When I began to engage with Yoga, there was the same dance of external and internal gods. In training, we new Yogis were encouraged to “shake Indra’s throne”—to resist the supremacy of older gods who demanded external worship in favour of empowerment through the harnessing of our own inner prana. Paradoxically, we had divine patrons in this endeavour: Shiva and Shakti, the God and Goddess of Yoga, who were identified as energies within a Yogi that could be roused through both internal practices and external worship.


When my spiritual train made its next stop, at Buddhism, things were simpler. Buddha declared he didn’t care to talk about gods at all, but only about how to reduce suffering through mindfulness. Nonetheless, some Buddhists do work with gods in much the same way Yogis might, using deity images and ritual to evoke the internal qualities conducive to enlightenment: that open state in which one meets the world with curiosity, compassion and joy.


Images of the divine fuel our attempt to step into the sacred, into realms of experience in which the soul enlarges and we allow ourselves to be more, and better. Images of beauty and strength, power and compassion, longing and fulfillment. A goddess wrapped in the night sky, a god with wingèd feet, a playful spirit. A star, a tree, a wine-dark sea—they can all speak of something beyond that is also, magically, right here.


And when in meditation those images dissolve into light, I rest in a vastness that is both question and answer. And that, finally, puts me where I need to be.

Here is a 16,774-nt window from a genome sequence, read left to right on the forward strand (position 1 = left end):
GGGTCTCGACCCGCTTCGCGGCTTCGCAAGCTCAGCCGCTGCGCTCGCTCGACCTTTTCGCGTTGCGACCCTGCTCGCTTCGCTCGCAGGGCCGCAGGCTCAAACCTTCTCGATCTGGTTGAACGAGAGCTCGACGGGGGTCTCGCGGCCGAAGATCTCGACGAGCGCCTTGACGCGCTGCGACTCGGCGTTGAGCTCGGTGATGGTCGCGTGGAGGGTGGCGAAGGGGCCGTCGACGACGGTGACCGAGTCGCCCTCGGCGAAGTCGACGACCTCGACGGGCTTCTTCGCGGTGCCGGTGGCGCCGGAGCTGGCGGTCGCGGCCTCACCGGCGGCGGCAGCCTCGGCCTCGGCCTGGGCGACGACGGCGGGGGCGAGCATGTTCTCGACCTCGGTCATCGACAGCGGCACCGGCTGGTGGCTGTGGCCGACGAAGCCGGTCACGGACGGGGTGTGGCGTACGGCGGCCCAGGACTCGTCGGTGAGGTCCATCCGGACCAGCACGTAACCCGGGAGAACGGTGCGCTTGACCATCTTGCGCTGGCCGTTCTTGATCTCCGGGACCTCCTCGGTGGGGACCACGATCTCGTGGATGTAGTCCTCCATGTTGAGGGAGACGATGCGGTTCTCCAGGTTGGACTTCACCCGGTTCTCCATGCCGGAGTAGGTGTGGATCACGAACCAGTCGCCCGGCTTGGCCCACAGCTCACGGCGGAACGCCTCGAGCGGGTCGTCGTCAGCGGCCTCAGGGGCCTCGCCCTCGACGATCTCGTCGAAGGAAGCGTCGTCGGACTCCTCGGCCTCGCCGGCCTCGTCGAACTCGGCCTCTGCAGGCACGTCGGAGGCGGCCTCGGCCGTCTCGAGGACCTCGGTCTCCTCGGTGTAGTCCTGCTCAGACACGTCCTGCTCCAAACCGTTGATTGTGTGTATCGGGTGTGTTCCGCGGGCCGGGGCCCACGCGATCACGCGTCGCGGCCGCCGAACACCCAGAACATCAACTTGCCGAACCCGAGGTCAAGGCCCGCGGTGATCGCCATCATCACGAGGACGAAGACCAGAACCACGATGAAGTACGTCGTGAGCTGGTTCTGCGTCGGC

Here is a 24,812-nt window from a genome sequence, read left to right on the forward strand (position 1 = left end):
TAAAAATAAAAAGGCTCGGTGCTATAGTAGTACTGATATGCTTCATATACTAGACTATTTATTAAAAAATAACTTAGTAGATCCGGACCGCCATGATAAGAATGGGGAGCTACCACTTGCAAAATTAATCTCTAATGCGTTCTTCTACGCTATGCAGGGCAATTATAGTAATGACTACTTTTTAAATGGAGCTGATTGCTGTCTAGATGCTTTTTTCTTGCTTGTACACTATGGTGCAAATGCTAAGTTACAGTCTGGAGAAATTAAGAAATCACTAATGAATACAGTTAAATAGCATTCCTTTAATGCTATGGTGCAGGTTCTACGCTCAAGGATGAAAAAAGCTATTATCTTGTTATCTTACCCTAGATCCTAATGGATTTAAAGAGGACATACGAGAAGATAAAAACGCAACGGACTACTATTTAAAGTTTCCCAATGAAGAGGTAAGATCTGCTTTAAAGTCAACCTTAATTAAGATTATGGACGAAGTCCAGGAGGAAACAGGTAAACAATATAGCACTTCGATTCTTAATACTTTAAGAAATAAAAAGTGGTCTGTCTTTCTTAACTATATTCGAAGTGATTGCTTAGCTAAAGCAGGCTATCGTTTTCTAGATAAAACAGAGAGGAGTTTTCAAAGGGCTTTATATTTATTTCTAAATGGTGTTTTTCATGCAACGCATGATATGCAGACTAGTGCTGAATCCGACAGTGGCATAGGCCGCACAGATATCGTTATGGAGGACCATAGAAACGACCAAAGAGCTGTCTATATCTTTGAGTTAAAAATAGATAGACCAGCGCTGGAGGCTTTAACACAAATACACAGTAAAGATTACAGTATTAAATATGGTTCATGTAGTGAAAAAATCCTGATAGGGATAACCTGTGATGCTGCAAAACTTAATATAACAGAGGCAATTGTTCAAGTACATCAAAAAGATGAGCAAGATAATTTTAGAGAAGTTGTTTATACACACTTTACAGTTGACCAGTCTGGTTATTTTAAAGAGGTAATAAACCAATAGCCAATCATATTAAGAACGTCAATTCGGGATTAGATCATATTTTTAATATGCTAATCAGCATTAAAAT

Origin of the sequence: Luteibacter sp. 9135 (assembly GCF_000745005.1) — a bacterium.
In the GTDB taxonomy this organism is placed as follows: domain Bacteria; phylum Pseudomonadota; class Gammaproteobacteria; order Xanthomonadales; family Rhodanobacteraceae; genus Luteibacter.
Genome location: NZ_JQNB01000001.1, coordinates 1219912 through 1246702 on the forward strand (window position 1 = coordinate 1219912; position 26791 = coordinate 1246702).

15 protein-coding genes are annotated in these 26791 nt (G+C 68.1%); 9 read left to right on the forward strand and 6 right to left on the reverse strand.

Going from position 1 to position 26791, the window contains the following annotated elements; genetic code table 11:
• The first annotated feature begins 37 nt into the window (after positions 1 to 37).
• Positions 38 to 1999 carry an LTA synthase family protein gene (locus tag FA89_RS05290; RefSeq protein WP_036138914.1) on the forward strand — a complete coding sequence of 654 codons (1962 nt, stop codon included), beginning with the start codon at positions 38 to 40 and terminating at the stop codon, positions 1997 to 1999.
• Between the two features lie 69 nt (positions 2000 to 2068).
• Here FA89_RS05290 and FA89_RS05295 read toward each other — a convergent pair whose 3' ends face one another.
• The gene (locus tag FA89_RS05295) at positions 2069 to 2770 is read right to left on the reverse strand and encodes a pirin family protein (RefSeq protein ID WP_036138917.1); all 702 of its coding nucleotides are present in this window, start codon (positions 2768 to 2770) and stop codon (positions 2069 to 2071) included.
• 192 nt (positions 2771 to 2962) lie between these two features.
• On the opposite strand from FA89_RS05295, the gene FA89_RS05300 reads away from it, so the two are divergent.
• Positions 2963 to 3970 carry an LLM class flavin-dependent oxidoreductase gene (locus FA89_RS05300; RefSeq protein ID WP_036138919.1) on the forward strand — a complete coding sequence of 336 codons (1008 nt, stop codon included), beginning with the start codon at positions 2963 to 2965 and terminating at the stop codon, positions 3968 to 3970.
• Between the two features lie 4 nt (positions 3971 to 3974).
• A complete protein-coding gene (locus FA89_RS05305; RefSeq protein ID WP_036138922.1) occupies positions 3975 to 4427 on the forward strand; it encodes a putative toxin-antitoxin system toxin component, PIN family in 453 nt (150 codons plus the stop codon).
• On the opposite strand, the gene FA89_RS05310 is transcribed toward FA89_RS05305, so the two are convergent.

• I have not addressed issues of appropriation here but they are relevant. In my private practice I am obviously a bit eclectic. However, unless I had explicit permission, in any public ritual I would refrain from practices sacred to a group to which I do not belong.


1. Ronald Hutton. Triumph of the Moon: A History of Modern Pagan Witchcraft. Oxford University Press: Oxford, 1999, p. 392. (emphasis mine)


See also Carol Christ, She Who Changes: Re-imagining the Divine in the World, Palgrave Macmillan: New York, 2003, pp. 128-135 on the aesthetic vs the moral approach to life.



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Archer has been trying to make sense of religion since her parents first abandoned her at Sunday School in the 60s. She’s a mom, yoga teacher and repository of useless bits of information on ancient religion, spiritual practices and English grammar. Check out her column “Connections” in Witches and Pagans.


  • Jamie
    Jamie Thursday, 20 January 2022


    Thanks for sharing the story of your spiritual evolution. As always, great a Thanksgiving Dinner of ideas instead of food.

    The concept of "Shaking Indra's Throne", does pose an interesting contrast with Platonist thought. The divine powers [within a theurgic context] exist as elements of a harmonious order. Your soul's ascension is dependent not just upon your own pistis (faith), alethea (truth), and agape (love), but also upon your devotion to the Deathless Ones.

    Like so many other areas of life, I believe this is a case where there is more than one right way to do things.